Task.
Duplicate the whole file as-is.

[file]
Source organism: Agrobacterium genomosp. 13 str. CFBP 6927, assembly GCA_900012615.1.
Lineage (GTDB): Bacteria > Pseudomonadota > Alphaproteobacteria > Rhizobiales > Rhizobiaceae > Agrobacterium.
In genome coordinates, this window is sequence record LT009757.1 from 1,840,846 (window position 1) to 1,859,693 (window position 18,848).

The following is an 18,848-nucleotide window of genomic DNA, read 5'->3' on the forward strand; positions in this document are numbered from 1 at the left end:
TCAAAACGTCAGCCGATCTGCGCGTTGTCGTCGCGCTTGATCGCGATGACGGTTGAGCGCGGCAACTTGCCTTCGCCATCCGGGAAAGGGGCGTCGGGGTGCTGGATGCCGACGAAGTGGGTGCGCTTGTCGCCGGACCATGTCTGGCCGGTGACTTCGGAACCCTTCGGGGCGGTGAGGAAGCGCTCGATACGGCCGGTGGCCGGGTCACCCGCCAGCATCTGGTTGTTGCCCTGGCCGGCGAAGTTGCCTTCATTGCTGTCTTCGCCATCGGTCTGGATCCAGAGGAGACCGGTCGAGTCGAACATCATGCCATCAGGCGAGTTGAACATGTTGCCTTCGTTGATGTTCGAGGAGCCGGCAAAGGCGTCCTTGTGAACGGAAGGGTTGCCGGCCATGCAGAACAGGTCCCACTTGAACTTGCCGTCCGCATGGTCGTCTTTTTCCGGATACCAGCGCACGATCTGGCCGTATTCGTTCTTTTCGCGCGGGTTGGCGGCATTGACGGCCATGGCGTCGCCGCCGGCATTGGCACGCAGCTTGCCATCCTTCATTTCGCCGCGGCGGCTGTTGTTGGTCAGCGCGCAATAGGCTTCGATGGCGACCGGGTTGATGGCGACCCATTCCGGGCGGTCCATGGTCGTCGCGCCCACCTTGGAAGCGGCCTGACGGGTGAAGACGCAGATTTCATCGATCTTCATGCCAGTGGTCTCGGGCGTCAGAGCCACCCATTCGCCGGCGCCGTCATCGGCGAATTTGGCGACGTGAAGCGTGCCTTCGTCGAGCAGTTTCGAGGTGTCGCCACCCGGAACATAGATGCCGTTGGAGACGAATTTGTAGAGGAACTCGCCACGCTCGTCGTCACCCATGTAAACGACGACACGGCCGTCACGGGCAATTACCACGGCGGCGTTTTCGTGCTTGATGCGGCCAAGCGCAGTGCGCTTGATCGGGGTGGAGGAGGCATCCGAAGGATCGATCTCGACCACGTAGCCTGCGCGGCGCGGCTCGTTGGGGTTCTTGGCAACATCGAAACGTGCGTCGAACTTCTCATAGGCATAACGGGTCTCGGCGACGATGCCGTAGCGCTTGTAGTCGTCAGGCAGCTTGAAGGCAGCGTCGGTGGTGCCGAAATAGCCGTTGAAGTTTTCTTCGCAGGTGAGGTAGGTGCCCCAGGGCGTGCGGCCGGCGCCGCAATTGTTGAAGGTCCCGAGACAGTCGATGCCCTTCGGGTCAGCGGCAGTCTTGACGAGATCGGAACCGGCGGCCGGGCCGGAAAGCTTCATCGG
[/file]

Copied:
Source organism: Agrobacterium genomosp. 13 str. CFBP 6927, assembly GCA_900012615.1.
Lineage (GTDB): Bacteria > Pseudomonadota > Alphaproteobacteria > Rhizobiales > Rhizobiaceae > Agrobacterium.
In genome coordinates, this window is sequence record LT009757.1 from 1,840,846 (window position 1) to 1,859,693 (window position 18,848).

The following is an 18,848-nucleotide window of genomic DNA, read 5'->3' on the forward strand; positions in this document are numbered from 1 at the left end:
TCAAAACGTCAGCCGATCTGCGCGTTGTCGTCGCGCTTGATCGCGATGACGGTTGAGCGCGGCAACTTGCCTTCGCCATCCGGGAAAGGGGCGTCGGGGTGCTGGATGCCGACGAAGTGGGTGCGCTTGTCGCCGGACCATGTCTGGCCGGTGACTTCGGAACCCTTCGGGGCGGTGAGGAAGCGCTCGATACGGCCGGTGGCCGGGTCACCCGCCAGCATCTGGTTGTTGCCCTGGCCGGCGAAGTTGCCTTCATTGCTGTCTTCGCCATCGGTCTGGATCCAGAGGAGACCGGTCGAGTCGAACATCATGCCATCAGGCGAGTTGAACATGTTGCCTTCGTTGATGTTCGAGGAGCCGGCAAAGGCGTCCTTGTGAACGGAAGGGTTGCCGGCCATGCAGAACAGGTCCCACTTGAACTTGCCGTCCGCATGGTCGTCTTTTTCCGGATACCAGCGCACGATCTGGCCGTATTCGTTCTTTTCGCGCGGGTTGGCGGCATTGACGGCCATGGCGTCGCCGCCGGCATTGGCACGCAGCTTGCCATCCTTCATTTCGCCGCGGCGGCTGTTGTTGGTCAGCGCGCAATAGGCTTCGATGGCGACCGGGTTGATGGCGACCCATTCCGGGCGGTCCATGGTCGTCGCGCCCACCTTGGAAGCGGCCTGACGGGTGAAGACGCAGATTTCATCGATCTTCATGCCAGTGGTCTCGGGCGTCAGAGCCACCCATTCGCCGGCGCCGTCATCGGCGAATTTGGCGACGTGAAGCGTGCCTTCGTCGAGCAGTTTCGAGGTGTCGCCACCCGGAACATAGATGCCGTTGGAGACGAATTTGTAGAGGAACTCGCCACGCTCGTCGTCACCCATGTAAACGACGACACGGCCGTCACGGGCAATTACCACGGCGGCGTTTTCGTGCTTGATGCGGCCAAGCGCAGTGCGCTTGATCGGGGTGGAGGAGGCATCCGAAGGATCGATCTCGACCACGTAGCCTGCGCGGCGCGGCTCGTTGGGGTTCTTGGCAACATCGAAACGTGCGTCGAACTTCTCATAGGCATAACGGGTCTCGGCGACGATGCCGTAGCGCTTGTAGTCGTCAGGCAGCTTGAAGGCAGCGTCGGTGGTGCCGAAATAGCCGTTGAAGTTTTCTTCGCAGGTGAGGTAGGTGCCCCAGGGCGTGCGGCCGGCGCCGCAATTGTTGAAGGTCCCGAGACAGTCGATGCCCTTCGGGTCAGCGGCAGTCTTGACGAGATCGGAACCGGCGGCCGGGCCGGAAAGCTTCATCGG